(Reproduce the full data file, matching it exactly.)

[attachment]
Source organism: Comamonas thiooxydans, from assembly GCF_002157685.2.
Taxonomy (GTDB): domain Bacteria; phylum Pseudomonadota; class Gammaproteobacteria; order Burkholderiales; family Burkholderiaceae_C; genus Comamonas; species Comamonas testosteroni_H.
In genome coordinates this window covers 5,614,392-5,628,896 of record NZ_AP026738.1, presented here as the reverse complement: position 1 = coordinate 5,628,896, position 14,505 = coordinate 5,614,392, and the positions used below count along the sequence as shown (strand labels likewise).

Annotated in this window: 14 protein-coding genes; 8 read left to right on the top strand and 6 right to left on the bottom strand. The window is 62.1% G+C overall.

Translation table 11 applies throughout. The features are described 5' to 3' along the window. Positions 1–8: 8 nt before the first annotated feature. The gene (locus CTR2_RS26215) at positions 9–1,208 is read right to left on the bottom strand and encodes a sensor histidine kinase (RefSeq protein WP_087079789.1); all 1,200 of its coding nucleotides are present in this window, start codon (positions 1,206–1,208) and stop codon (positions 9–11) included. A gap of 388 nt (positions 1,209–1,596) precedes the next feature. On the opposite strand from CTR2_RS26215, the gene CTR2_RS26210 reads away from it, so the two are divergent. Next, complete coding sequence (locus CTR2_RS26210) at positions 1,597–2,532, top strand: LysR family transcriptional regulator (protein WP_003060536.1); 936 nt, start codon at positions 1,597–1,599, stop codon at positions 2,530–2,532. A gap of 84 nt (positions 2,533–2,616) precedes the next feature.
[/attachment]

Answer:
Source organism: Comamonas thiooxydans, from assembly GCF_002157685.2.
Taxonomy (GTDB): domain Bacteria; phylum Pseudomonadota; class Gammaproteobacteria; order Burkholderiales; family Burkholderiaceae_C; genus Comamonas; species Comamonas testosteroni_H.
In genome coordinates this window covers 5,614,392-5,628,896 of record NZ_AP026738.1, presented here as the reverse complement: position 1 = coordinate 5,628,896, position 14,505 = coordinate 5,614,392, and the positions used below count along the sequence as shown (strand labels likewise).

Annotated in this window: 14 protein-coding genes; 8 read left to right on the top strand and 6 right to left on the bottom strand. The window is 62.1% G+C overall.

Translation table 11 applies throughout. The features are described 5' to 3' along the window. Positions 1–8: 8 nt before the first annotated feature. The gene (locus CTR2_RS26215) at positions 9–1,208 is read right to left on the bottom strand and encodes a sensor histidine kinase (RefSeq protein WP_087079789.1); all 1,200 of its coding nucleotides are present in this window, start codon (positions 1,206–1,208) and stop codon (positions 9–11) included. A gap of 388 nt (positions 1,209–1,596) precedes the next feature. On the opposite strand from CTR2_RS26215, the gene CTR2_RS26210 reads away from it, so the two are divergent. Next, complete coding sequence (locus CTR2_RS26210) at positions 1,597–2,532, top strand: LysR family transcriptional regulator (protein WP_003060536.1); 936 nt, start codon at positions 1,597–1,599, stop codon at positions 2,530–2,532. A gap of 84 nt (positions 2,533–2,616) precedes the next feature.